Frustrated by the proliferation of the fabric walls along North Carolina's beaches that can affect public access, wash away beaches and simply move erosion farther up the shoreline, coastal regulators last fall decided to get tough on the use of sandbags.


The May 1 deadline could force as many as 150 oceanfront property owners to pull out the only protection they have from the encroaching Atlantic.


In Southeastern North Carolina, substantial sandbag structures can be found near inlets in Ocean Isle Beach, Figure Eight Island and North Topsail Beach.



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6:45. Nothing much happening.

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6:55.

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7 a.m. Up, up and away into a cloudless sky.

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"Lake Whitecap", which has formed in a huge pothole here after every rain for the past several years, will soon be just a memory. The street has been prepared to receive a layer of concrete---possible today. Stay tuned.

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It's not hard to see why some motels would like to be able to keep their sandbags.

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Another view after new sandbags had been piled on top of the old. Who will come to the rescue?

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Sandbags? What sandbags?

posted by Uncle Jack at 8:32 AM

Comments [6]



Thursday, March 27, 2008
Sunrise in Sonag, Thursday March 27, 2008

     Mother Nature is making it very difficult to complain about the weather these days.  Yesterday was as about nice as it can get around here in the early spring and today promises to be more of the same.  Uncle Jack's little brother returned to Minnesota yesterday from Florida only to find a foot of snow still lingering in his yard.  At least he won't have to mow it for a while longer which is nice but it doesn't seem like a good enough reason to live in Minnesota.


     Uncle Jack and Mrs. U.J. took advantage of the lovely spring weather to go for a walk on the beach yesterday afternoon.  They had hoped to stroll down to the Outer Banks pier and back but they couldn't get past a ditch dug by a crew of men filling sandbags at a house near the 18 milepost. 


     This activity struck him as being rather odd inasmuch as the Coastal Resources Commission has ordered all sandbags to be removed from the beaches of North Carolina by May 1 which is barely more than a month away.  Uncle Jack is much too old to be surprised by anything any more but he must confess that this scene did provoke an involuntary twitch of his eyebrows.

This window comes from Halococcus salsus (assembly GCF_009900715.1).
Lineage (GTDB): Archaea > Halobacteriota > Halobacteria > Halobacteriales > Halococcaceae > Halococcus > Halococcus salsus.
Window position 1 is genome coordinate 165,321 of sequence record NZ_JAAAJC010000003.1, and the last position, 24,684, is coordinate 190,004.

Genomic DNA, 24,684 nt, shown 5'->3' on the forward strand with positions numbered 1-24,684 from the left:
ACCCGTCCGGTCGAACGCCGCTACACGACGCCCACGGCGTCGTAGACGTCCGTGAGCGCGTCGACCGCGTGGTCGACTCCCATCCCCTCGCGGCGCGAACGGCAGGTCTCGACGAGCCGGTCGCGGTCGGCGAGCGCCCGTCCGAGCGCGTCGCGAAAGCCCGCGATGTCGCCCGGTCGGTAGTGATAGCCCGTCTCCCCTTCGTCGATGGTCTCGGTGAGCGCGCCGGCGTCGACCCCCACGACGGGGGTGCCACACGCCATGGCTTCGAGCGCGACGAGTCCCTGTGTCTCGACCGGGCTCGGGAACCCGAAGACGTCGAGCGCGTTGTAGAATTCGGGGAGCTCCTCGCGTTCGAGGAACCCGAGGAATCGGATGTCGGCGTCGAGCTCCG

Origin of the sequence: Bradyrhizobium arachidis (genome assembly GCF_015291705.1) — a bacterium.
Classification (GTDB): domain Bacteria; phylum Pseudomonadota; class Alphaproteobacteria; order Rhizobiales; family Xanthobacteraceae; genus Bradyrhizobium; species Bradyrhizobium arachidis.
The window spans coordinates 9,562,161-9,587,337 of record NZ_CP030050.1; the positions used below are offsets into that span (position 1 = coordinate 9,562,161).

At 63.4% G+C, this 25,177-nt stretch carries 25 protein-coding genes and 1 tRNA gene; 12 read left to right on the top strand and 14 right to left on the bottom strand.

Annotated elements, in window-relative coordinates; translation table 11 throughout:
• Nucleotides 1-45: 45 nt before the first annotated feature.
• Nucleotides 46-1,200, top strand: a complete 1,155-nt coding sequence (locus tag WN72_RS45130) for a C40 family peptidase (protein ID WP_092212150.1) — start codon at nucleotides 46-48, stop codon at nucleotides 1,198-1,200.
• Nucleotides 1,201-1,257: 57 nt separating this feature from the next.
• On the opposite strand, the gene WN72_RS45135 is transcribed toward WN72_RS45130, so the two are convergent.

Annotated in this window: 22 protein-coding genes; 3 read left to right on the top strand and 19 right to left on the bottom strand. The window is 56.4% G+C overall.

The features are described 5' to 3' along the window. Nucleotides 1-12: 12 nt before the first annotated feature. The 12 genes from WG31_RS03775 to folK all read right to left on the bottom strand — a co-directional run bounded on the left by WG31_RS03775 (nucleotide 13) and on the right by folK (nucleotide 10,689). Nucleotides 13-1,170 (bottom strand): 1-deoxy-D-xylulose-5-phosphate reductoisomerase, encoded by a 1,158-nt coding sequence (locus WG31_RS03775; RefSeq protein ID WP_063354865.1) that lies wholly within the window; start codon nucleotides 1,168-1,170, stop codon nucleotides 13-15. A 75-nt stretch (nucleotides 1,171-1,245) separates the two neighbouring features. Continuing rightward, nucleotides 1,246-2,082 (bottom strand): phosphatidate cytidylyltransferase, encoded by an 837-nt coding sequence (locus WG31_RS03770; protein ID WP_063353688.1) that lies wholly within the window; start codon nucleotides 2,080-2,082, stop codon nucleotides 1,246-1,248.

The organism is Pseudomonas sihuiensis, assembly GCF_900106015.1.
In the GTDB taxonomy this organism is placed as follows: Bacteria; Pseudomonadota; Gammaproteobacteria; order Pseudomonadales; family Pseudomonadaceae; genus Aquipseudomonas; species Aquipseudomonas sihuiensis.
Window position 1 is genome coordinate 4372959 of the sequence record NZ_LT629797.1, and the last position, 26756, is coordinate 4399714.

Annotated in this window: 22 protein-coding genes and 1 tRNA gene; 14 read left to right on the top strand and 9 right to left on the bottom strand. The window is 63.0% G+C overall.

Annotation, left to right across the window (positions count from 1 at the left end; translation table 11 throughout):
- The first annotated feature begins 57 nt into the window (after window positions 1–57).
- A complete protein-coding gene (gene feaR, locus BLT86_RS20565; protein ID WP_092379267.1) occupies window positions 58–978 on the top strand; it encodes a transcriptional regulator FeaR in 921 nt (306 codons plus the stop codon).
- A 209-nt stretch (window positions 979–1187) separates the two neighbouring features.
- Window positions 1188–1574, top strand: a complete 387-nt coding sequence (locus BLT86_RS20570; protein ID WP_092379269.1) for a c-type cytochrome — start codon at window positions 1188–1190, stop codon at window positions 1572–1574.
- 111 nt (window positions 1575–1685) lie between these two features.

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6:45 a.m.

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Ditto with 3x zoom

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Ten minutes later.

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Here to stay at 7:05

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Filling sandbags is hard work even on a warm. sunny day.

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Wednesday afternoon.

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Thursday morning. All finished. Time to cover them up before the CRC guys see them.

posted by Uncle Jack at 8:14 AM

Comments [12]



Wednesday, March 26, 2008
Sunrise in Sonag, Wednesday March 27, 2008

    It's a lovely day in South Nags Head. The sun is shining, the wind has died down and the temperature should reach the mid-60's by noon. Should be a great day to pile everybody into the SUV and get on down to the mall and do a little recession fighting.


     Speaking of which, Uncle Jack is going to do his taxes today so he will be eligible for his recession-fighting "economic stimulus" payment.  The latter should be almost enough to cover the former so he is not sure how it will stimulate anything but who is he to argue with the government. 



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6:50 a.m. and Uncle Jack was there for a change.

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Ditto with a slightly fuzzy 3x zoom.

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7 a.m. To watch this in slow motion accompanied by surf sounds click on the YouTube link below.

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Several huge shell beds have been uncovered in the 17.5-18 mile post area. Good place to look for beach glass.

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The pointillist design on the wall of the Ocean Palms condo development is nearing completion.